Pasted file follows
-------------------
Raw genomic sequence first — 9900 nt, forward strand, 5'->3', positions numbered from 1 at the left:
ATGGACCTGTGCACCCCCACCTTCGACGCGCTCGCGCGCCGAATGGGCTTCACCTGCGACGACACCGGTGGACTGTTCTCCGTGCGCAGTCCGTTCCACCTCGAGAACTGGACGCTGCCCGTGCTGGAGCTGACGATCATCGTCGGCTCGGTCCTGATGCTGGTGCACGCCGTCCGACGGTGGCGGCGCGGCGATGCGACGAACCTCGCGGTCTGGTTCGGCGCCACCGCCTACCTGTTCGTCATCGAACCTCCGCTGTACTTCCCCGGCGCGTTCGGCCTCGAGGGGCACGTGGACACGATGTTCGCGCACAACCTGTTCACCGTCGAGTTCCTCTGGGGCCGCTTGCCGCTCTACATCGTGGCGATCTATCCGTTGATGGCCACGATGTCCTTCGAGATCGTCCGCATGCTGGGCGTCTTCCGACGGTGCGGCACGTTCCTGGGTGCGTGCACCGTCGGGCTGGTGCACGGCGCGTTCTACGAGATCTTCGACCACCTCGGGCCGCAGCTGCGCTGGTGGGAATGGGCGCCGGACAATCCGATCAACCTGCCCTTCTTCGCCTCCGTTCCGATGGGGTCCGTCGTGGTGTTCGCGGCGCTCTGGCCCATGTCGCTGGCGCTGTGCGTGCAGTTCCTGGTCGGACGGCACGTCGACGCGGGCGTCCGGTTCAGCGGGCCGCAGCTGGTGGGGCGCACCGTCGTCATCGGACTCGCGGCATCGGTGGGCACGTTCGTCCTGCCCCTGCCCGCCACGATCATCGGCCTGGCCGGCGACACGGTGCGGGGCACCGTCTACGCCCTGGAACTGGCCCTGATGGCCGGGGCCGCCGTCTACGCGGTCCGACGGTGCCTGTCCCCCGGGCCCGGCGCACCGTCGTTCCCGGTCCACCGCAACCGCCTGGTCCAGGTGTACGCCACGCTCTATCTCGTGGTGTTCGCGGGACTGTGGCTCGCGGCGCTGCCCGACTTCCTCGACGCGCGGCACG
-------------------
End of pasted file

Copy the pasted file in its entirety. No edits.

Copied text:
Raw genomic sequence first — 9900 nt, forward strand, 5'->3', positions numbered from 1 at the left:
ATGGACCTGTGCACCCCCACCTTCGACGCGCTCGCGCGCCGAATGGGCTTCACCTGCGACGACACCGGTGGACTGTTCTCCGTGCGCAGTCCGTTCCACCTCGAGAACTGGACGCTGCCCGTGCTGGAGCTGACGATCATCGTCGGCTCGGTCCTGATGCTGGTGCACGCCGTCCGACGGTGGCGGCGCGGCGATGCGACGAACCTCGCGGTCTGGTTCGGCGCCACCGCCTACCTGTTCGTCATCGAACCTCCGCTGTACTTCCCCGGCGCGTTCGGCCTCGAGGGGCACGTGGACACGATGTTCGCGCACAACCTGTTCACCGTCGAGTTCCTCTGGGGCCGCTTGCCGCTCTACATCGTGGCGATCTATCCGTTGATGGCCACGATGTCCTTCGAGATCGTCCGCATGCTGGGCGTCTTCCGACGGTGCGGCACGTTCCTGGGTGCGTGCACCGTCGGGCTGGTGCACGGCGCGTTCTACGAGATCTTCGACCACCTCGGGCCGCAGCTGCGCTGGTGGGAATGGGCGCCGGACAATCCGATCAACCTGCCCTTCTTCGCCTCCGTTCCGATGGGGTCCGTCGTGGTGTTCGCGGCGCTCTGGCCCATGTCGCTGGCGCTGTGCGTGCAGTTCCTGGTCGGACGGCACGTCGACGCGGGCGTCCGGTTCAGCGGGCCGCAGCTGGTGGGGCGCACCGTCGTCATCGGACTCGCGGCATCGGTGGGCACGTTCGTCCTGCCCCTGCCCGCCACGATCATCGGCCTGGCCGGCGACACGGTGCGGGGCACCGTCTACGCCCTGGAACTGGCCCTGATGGCCGGGGCCGCCGTCTACGCGGTCCGACGGTGCCTGTCCCCCGGGCCCGGCGCACCGTCGTTCCCGGTCCACCGCAACCGCCTGGTCCAGGTGTACGCCACGCTCTATCTCGTGGTGTTCGCGGGACTGTGGCTCGCGGCGCTGCCCGACTTCCTCGACGCGCGGCACG